New Hampshire Announces Increased Lyme Disease Cases
The New Hampshire Department of Health and Human Services (DHHS) Division of Public Health Services (DPHS) is reporting an increase in the number of reported cases of Lyme disease in New Hampshire. There were almost 1600 cases of Lyme identified in the State in 2008, in 2007 there were 901 identified, and in 2006 there were 617 cases identified in New Hampshire.
Although a recent change in the Federal definition of what constitutes a case of Lyme disease is in part responsible for the increase in 2008, the frequency of Lyme disease appears to be increasing in the State.
Lyme disease is caused by the bacterium Borrelia burgdoferi and is transmitted to people by the bite of an infected black-legged tick (also known as the deer tick). The greatest risk for Lyme is between the months of May and August when the black-legged tick is in the juvenile stage; it's the size of a poppy seed and very difficult to detect, so individuals may be unaware they have been bitten. Ticks that transmit Lyme can also transmit other diseases, such as anaplasmosis and babesiosis. Although not as common as Lyme, both diseases can also cause illness.
"We understand people are anxious to get outside and enjoy the spring weather after the long winter," said DHHS Commissioner Nicholas Toumpas. "While we encourage outdoor activity, we want everyone to consistently take the necessary precautions to protect themselves and their families from becoming ill from this disease."
The risk of becoming ill from Lyme disease is related to the abundance of infected ticks in a particular region. According to DHHS's surveillance data from 2008, the numbers of reported cases of Lyme were highest in southeastern areas of New Hampshire, including Hillsborough, Rockingham, Merrimack, and Strafford counties.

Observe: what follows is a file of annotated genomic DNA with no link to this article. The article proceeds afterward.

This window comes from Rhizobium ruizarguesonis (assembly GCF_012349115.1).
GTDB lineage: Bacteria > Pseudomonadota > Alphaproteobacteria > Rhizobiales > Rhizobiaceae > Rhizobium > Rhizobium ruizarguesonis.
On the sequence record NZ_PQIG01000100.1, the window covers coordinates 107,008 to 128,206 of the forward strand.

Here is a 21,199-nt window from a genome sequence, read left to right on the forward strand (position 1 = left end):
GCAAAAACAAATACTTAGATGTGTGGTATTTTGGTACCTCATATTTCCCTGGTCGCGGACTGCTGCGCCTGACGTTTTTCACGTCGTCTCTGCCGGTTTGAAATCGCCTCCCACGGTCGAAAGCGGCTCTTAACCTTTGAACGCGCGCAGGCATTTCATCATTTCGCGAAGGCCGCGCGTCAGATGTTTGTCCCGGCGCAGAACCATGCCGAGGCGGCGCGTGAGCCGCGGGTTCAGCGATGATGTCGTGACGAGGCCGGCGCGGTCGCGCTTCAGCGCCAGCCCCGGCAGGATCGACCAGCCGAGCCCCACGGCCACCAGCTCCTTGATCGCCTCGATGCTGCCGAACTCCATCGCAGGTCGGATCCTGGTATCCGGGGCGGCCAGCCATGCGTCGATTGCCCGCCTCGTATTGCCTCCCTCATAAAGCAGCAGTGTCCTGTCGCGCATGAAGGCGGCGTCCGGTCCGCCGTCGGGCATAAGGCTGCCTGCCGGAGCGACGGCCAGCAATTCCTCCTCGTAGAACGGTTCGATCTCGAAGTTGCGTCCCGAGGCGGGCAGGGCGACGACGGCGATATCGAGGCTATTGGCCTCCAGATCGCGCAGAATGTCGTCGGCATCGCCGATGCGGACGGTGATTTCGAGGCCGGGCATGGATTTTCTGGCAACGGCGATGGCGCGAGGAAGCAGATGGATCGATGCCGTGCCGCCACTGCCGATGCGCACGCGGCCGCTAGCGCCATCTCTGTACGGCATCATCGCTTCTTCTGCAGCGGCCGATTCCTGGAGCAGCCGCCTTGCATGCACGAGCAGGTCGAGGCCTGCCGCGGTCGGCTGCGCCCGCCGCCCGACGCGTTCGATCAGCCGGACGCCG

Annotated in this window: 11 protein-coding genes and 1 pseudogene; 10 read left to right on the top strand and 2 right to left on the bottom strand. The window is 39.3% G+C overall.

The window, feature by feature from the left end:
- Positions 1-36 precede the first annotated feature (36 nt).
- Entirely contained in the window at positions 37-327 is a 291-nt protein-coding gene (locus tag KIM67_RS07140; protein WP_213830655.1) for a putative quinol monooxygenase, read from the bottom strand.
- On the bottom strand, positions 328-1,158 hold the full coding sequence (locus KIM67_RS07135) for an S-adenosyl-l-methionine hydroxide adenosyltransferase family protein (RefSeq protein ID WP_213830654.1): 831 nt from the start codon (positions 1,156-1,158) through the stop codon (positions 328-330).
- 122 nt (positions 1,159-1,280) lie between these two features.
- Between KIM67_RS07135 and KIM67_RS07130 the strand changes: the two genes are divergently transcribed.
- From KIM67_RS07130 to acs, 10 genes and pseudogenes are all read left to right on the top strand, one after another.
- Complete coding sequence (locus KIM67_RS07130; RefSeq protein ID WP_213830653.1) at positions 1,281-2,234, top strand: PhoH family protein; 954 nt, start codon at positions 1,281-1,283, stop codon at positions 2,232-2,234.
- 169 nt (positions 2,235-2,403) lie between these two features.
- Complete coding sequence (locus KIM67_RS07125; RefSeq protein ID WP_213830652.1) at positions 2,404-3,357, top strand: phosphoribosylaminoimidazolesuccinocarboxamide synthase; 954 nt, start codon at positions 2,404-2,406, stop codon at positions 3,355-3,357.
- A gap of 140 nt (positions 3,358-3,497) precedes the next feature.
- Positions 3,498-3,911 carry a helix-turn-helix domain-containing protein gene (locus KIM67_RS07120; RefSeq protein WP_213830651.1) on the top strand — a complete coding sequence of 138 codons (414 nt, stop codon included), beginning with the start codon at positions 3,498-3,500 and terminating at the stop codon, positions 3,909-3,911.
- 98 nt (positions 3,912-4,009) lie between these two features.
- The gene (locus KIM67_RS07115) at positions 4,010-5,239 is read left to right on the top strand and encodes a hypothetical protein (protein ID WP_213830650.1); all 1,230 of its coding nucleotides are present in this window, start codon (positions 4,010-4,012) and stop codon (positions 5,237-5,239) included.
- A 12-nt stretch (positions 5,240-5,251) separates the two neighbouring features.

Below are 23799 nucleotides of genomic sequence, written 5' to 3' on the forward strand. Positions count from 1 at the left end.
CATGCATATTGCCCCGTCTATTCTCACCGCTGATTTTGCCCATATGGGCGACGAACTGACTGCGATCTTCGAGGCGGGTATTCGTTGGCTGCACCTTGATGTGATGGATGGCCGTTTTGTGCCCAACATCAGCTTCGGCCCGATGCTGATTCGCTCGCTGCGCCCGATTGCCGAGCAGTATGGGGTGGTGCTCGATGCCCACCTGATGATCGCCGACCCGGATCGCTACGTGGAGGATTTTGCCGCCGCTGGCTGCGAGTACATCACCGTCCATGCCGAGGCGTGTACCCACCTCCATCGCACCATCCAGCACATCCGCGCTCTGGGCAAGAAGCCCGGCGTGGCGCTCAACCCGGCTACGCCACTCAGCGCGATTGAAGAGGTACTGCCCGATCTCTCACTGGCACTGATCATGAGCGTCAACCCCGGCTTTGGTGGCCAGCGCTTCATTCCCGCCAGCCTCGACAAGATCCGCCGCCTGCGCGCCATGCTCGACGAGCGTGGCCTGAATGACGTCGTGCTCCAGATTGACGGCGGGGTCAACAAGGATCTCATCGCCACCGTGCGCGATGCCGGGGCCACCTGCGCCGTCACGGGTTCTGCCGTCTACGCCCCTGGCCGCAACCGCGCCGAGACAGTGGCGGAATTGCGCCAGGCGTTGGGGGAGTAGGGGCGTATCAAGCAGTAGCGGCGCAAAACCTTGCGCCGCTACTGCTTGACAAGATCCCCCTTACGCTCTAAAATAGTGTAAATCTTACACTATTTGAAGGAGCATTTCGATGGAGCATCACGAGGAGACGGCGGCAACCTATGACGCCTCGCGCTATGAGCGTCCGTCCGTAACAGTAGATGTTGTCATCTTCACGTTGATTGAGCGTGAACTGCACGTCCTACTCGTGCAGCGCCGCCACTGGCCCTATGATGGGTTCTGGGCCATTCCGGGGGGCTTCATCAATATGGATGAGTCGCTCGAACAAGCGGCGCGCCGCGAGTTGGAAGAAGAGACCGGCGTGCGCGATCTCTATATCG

"This information is extremely helpful in helping us to better understand the health risks to people who live in specific areas of our State," said Public Health Director Dr José Montero. "We want people to know this disease can be serious, but can be preventable by avoiding being bitten by deer ticks."
DHHS recommends taking the following precautions to prevent tick bites:
* Avoid tick-infested areas such as overgrown grass, brush and leaf litter
* Use insect repellent labeled for ticks
* Wear protective clothing (long pants and long sleeves to keep ticks off skin)
* Do tick checks on yourself and family members after being outdoors
* Reduce ticks around your home by keeping grass short and removing leaf litter
* Speak with your healthcare provider if you are bitten by a tick
* Monitor yourself if you are bitten by a tick and contact your healthcare provider if you develop any symptoms